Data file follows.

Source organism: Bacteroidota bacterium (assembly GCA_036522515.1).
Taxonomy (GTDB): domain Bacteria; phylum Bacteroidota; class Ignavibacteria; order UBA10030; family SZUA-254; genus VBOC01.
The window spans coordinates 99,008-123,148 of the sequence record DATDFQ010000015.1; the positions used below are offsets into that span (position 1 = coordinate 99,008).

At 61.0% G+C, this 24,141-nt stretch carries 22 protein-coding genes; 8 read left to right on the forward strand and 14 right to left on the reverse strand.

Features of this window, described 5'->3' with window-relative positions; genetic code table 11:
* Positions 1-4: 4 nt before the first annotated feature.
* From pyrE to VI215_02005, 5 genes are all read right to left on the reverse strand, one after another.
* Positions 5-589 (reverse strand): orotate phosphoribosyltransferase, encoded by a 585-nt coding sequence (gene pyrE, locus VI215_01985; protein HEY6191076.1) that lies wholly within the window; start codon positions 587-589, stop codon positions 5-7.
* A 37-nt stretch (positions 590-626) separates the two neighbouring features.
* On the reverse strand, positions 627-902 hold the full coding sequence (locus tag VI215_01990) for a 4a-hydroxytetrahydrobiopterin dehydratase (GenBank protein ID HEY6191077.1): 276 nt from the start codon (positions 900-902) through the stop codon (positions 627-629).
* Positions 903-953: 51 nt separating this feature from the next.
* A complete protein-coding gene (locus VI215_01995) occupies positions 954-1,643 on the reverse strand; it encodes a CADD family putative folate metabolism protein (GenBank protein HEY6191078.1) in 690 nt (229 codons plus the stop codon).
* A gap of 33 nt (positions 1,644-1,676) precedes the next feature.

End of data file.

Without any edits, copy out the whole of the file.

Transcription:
Source organism: Bacteroidota bacterium (assembly GCA_036522515.1).
Taxonomy (GTDB): domain Bacteria; phylum Bacteroidota; class Ignavibacteria; order UBA10030; family SZUA-254; genus VBOC01.
The window spans coordinates 99,008-123,148 of the sequence record DATDFQ010000015.1; the positions used below are offsets into that span (position 1 = coordinate 99,008).

At 61.0% G+C, this 24,141-nt stretch carries 22 protein-coding genes; 8 read left to right on the forward strand and 14 right to left on the reverse strand.

Features of this window, described 5'->3' with window-relative positions; genetic code table 11:
* Positions 1-4: 4 nt before the first annotated feature.
* From pyrE to VI215_02005, 5 genes are all read right to left on the reverse strand, one after another.
* Positions 5-589 (reverse strand): orotate phosphoribosyltransferase, encoded by a 585-nt coding sequence (gene pyrE, locus VI215_01985; protein HEY6191076.1) that lies wholly within the window; start codon positions 587-589, stop codon positions 5-7.
* A 37-nt stretch (positions 590-626) separates the two neighbouring features.
* On the reverse strand, positions 627-902 hold the full coding sequence (locus tag VI215_01990) for a 4a-hydroxytetrahydrobiopterin dehydratase (GenBank protein ID HEY6191077.1): 276 nt from the start codon (positions 900-902) through the stop codon (positions 627-629).
* Positions 903-953: 51 nt separating this feature from the next.
* A complete protein-coding gene (locus VI215_01995) occupies positions 954-1,643 on the reverse strand; it encodes a CADD family putative folate metabolism protein (GenBank protein HEY6191078.1) in 690 nt (229 codons plus the stop codon).
* A gap of 33 nt (positions 1,644-1,676) precedes the next feature.